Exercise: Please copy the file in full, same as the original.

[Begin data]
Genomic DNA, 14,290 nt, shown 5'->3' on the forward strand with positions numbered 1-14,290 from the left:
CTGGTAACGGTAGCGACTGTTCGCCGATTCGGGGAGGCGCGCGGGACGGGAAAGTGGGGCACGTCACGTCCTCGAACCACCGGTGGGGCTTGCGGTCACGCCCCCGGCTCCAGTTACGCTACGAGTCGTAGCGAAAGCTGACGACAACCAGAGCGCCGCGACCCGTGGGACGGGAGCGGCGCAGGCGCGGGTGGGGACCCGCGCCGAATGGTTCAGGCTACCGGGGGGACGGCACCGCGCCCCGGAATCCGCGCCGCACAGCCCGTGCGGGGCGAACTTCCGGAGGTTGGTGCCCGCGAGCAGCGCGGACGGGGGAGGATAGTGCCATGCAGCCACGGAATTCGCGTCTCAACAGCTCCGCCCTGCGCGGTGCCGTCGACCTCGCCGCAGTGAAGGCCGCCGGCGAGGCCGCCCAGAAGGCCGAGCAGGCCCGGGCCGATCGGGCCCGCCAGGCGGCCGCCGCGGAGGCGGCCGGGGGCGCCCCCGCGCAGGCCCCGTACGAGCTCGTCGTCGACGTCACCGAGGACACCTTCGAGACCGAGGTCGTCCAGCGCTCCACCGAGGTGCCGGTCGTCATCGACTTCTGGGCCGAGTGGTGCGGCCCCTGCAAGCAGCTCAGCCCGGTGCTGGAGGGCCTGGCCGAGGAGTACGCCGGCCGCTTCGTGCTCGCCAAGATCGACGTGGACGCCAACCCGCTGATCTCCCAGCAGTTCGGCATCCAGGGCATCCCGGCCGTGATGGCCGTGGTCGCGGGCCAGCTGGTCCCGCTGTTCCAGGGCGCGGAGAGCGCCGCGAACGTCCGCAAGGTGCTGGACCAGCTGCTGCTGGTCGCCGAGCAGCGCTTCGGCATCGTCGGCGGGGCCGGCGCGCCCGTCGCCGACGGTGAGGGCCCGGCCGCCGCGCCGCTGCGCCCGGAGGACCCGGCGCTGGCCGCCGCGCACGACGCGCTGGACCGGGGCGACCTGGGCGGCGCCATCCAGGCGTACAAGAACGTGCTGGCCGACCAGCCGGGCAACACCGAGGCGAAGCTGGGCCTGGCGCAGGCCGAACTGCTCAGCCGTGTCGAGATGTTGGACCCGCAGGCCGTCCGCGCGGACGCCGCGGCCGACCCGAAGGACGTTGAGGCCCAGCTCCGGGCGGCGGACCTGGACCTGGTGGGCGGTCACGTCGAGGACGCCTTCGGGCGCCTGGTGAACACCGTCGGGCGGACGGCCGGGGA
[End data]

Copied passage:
Genomic DNA, 14,290 nt, shown 5'->3' on the forward strand with positions numbered 1-14,290 from the left:
CTGGTAACGGTAGCGACTGTTCGCCGATTCGGGGAGGCGCGCGGGACGGGAAAGTGGGGCACGTCACGTCCTCGAACCACCGGTGGGGCTTGCGGTCACGCCCCCGGCTCCAGTTACGCTACGAGTCGTAGCGAAAGCTGACGACAACCAGAGCGCCGCGACCCGTGGGACGGGAGCGGCGCAGGCGCGGGTGGGGACCCGCGCCGAATGGTTCAGGCTACCGGGGGGACGGCACCGCGCCCCGGAATCCGCGCCGCACAGCCCGTGCGGGGCGAACTTCCGGAGGTTGGTGCCCGCGAGCAGCGCGGACGGGGGAGGATAGTGCCATGCAGCCACGGAATTCGCGTCTCAACAGCTCCGCCCTGCGCGGTGCCGTCGACCTCGCCGCAGTGAAGGCCGCCGGCGAGGCCGCCCAGAAGGCCGAGCAGGCCCGGGCCGATCGGGCCCGCCAGGCGGCCGCCGCGGAGGCGGCCGGGGGCGCCCCCGCGCAGGCCCCGTACGAGCTCGTCGTCGACGTCACCGAGGACACCTTCGAGACCGAGGTCGTCCAGCGCTCCACCGAGGTGCCGGTCGTCATCGACTTCTGGGCCGAGTGGTGCGGCCCCTGCAAGCAGCTCAGCCCGGTGCTGGAGGGCCTGGCCGAGGAGTACGCCGGCCGCTTCGTGCTCGCCAAGATCGACGTGGACGCCAACCCGCTGATCTCCCAGCAGTTCGGCATCCAGGGCATCCCGGCCGTGATGGCCGTGGTCGCGGGCCAGCTGGTCCCGCTGTTCCAGGGCGCGGAGAGCGCCGCGAACGTCCGCAAGGTGCTGGACCAGCTGCTGCTGGTCGCCGAGCAGCGCTTCGGCATCGTCGGCGGGGCCGGCGCGCCCGTCGCCGACGGTGAGGGCCCGGCCGCCGCGCCGCTGCGCCCGGAGGACCCGGCGCTGGCCGCCGCGCACGACGCGCTGGACCGGGGCGACCTGGGCGGCGCCATCCAGGCGTACAAGAACGTGCTGGCCGACCAGCCGGGCAACACCGAGGCGAAGCTGGGCCTGGCGCAGGCCGAACTGCTCAGCCGTGTCGAGATGTTGGACCCGCAGGCCGTCCGCGCGGACGCCGCGGCCGACCCGAAGGACGTTGAGGCCCAGCTCCGGGCGGCGGACCTGGACCTGGTGGGCGGTCACGTCGAGGACGCCTTCGGGCGCCTGGTGAACACCGTCGGGCGGACGGCCGGGGA